Health Care Mandates: A Reply
- Not Dodging Health Care Law
- Reform for Student Health Plans
- Colleges drop low-coverage student health insurance plans to comply with federal rules
- As open enrollment winds down, students still underrepresented under Obamacare
- Colleges fear international students are purchasing inadequate health plans on private market
In a recent “Views” piece, representatives of the American Council on Education argued that the higher education community is not attempting to “dodge the health care law” by seeking “clarification” about the application of Affordable Care Act (ACA) mandates to school-sponsored health insurance plans (SHIPs). The authors, Terry Hartle and Steven Bloom, said that ACE is only seeking guidance about ACA mandates for its members.
However, upon analysis, we believe that the authors’ assertions are incorrect. Under no federal regulatory scheme have school-sponsored health plans been deemed to be limited duration plans, and ACE, is, in fact, seeking a waiver from ACA mandates. Let us explain.
Under the federal code, “Short-term, limited-duration insurance means health insurance coverage provided pursuant to a contract with an issuer that has an expiration date specified in the contract … that is less than 12 months after the original effective date of the contract.”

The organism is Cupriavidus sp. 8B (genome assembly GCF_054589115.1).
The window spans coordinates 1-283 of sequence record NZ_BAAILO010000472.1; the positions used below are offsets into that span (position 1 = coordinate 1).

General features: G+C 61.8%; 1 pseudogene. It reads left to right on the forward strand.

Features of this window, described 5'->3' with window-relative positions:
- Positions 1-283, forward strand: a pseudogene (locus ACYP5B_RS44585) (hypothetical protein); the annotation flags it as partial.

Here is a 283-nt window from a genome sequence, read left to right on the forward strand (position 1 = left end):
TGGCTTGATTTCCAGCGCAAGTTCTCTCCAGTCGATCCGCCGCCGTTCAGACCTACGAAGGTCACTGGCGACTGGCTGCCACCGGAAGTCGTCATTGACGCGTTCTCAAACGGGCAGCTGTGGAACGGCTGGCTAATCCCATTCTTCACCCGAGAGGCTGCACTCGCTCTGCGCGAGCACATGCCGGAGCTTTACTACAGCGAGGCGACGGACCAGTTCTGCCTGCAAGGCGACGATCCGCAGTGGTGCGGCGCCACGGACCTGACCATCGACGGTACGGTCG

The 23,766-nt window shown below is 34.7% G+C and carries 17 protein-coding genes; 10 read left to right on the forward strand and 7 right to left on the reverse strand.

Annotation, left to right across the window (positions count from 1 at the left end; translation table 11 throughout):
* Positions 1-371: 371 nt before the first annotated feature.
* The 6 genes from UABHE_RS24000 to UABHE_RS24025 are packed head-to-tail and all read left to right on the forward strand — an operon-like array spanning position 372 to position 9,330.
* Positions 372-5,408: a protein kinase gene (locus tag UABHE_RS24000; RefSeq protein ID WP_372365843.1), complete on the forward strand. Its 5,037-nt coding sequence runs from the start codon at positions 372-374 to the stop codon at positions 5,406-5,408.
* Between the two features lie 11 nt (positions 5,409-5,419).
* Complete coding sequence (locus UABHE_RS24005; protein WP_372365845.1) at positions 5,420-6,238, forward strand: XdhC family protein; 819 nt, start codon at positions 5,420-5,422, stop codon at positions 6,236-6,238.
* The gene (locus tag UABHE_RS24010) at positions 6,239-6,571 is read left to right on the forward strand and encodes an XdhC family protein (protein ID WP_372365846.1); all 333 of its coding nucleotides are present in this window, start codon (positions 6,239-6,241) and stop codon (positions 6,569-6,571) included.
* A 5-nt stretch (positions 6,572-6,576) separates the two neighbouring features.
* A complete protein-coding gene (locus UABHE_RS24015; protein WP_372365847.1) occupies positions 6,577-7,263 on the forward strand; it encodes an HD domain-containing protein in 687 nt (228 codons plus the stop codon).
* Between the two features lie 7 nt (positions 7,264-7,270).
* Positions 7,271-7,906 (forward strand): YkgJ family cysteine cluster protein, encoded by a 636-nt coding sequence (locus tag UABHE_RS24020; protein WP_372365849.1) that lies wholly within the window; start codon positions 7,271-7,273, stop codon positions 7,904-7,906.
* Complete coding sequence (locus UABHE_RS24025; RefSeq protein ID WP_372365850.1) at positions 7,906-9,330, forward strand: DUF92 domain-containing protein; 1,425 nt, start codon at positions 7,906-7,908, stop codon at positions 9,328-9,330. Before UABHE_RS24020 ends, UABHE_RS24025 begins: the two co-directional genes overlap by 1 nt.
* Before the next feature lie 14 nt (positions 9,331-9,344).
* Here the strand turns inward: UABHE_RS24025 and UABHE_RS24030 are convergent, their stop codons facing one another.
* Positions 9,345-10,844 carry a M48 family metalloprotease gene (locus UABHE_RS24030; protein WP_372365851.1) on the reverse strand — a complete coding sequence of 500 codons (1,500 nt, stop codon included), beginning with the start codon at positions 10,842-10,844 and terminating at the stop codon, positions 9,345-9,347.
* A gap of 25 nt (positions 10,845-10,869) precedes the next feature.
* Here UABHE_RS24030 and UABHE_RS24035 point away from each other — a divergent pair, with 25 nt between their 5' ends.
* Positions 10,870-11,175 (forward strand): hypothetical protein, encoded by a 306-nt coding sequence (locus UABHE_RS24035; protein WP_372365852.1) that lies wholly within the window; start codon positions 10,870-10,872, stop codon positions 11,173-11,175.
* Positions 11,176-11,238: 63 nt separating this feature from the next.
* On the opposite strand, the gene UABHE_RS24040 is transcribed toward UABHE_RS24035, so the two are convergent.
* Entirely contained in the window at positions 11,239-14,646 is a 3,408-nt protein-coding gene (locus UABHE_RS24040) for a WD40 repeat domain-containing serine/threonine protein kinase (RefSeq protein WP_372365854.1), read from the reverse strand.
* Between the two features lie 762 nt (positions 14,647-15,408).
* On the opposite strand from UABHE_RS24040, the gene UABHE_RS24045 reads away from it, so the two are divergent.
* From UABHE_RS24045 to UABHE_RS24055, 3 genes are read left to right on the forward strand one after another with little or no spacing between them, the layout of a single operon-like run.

In contrast, SHIP contracts signed between schools and insurers are typically one-year coverage contracts, not limited duration plans as defined by law. For example:
- United Healthcare states in some marketing messages to students and contractual language on policies that SHIP is a “one-year non-renewable term policy.”
- An Aetna Student Health SHIP vendor policy states that “Coverage for all insured students enrolled for the Fall Semester, will become effective at 12:01 a.m. on August 15, 2010, and will terminate at 12:01 a.m. on August 15, 2011.”
In addition, a ”clarification” of ACA provisions will not waive the applicable state provisions, further complicating the patchwork of uneven regulation and undermining student and parental protection as consumers in these states. This conflict provides an important basis to ensure that ACA’s mandates are followed, namely to create a unified regulatory system with an appropriate floor for beneficiary health care services that harmonizes conflicting legal definitions.
Historically, SHIPs have been treated by federal law as individual health insurance plans. As noted by the Department of Health and Human Services, “health coverage might be provided through an association or other group, such as groups of college students … it is still considered to be ‘individual’ health insurance ….”
Consistent with this policy, SHIPs are considered individual health plans under ACA, since they are not group plans. SHIPs are therefore subject to ACA individual plan mandates, which include free preventive care, medical loss ratio requirements of 80 percent, prohibition of discrimination based on preexisting conditions, the ban on lifetime/annual benefit caps, and other protections.
Through the letter to HHS, ACE seeks to avoid these mandates for their constituents, yet ACE claims that the higher ed community is not requesting a waiver. However, it wishes SHIPs to be considered “limited duration plan[s]” that “can continue to provide coverage under ACA without altering their design.” Quite plainly, ACE is requesting a waiver, both of SHIPs’ actual status as individual plans as well as ACA patient protection requirements.